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Charles
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Re: Remembering a green hue

#9 Post by Charles » Thu Jul 02, 2015 8:29 pm

But, wouldn't the color of the subject also depend on what type of lighting was used and filters used? Wouldn't a subject lit by tungsten light look different than a halogen or LED?

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Re: Remembering a green hue

#10 Post by gekko » Thu Jul 02, 2015 9:46 pm

Charles wrote:But, wouldn't the color of the subject also depend on what type of lighting was used and filters used? Wouldn't a subject lit by tungsten light look different than a halogen or LED?
Yes,you are exactly right: lots of complications (including the fact that different monitors will show significantly different colors unless they are all calibrated to the same standard). But at least the Pantone/'crayon' method will enable the microscopist to get the image on her/his monitor close to what (s)he saw through the eyepiece (using whichever light source/filters); which was, I thought, the (albeit limited) purpose of the exercise :)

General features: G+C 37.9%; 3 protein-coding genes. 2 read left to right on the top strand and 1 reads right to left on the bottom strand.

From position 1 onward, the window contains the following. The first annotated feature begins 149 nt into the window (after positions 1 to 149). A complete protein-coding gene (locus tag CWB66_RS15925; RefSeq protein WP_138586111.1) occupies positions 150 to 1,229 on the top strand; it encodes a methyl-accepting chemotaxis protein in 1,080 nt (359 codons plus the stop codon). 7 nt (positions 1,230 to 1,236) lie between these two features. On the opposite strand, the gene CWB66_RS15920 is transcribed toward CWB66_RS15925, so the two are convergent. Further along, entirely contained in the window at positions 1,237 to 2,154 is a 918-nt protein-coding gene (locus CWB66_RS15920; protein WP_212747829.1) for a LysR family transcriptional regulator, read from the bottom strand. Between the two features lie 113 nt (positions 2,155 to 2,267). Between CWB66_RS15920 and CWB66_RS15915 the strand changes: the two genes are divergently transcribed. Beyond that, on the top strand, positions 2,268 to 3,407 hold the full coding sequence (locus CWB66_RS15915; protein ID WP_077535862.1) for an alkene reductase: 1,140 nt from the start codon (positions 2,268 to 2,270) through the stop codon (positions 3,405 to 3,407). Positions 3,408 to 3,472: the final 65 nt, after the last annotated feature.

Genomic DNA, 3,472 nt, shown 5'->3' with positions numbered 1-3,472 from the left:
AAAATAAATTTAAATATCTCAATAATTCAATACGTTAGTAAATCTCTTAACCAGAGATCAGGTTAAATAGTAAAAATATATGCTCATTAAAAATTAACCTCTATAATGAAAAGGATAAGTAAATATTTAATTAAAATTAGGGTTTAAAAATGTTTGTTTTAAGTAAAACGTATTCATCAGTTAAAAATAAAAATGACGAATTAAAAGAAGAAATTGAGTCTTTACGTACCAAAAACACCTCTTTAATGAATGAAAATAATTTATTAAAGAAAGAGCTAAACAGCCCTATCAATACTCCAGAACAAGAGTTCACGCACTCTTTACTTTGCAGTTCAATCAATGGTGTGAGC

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Re: Remembering a green hue

#11 Post by 75RR » Fri Jul 03, 2015 12:15 am

The idea was to make a small manageable first step towards reproducing what we see through the microscope.
This arose because someone queried the color of an alga in an image I had posted. Despite replying that "of course it was spot on!" - it did get me thinking as to how well I actually remembered the colour - not just at the time of the question but during the post processing stage, which could include images of several algae, and therefore a multitude of green hues and shades, and does not necessarily always occur immediately after taking the photographs.

Further steps will be required to provide the world with a colour version of WYSIWYG which should read something like WISIWES (What I See Is What Everyone Sees) ... which now that I think about it is what colorsync is meant to be all about.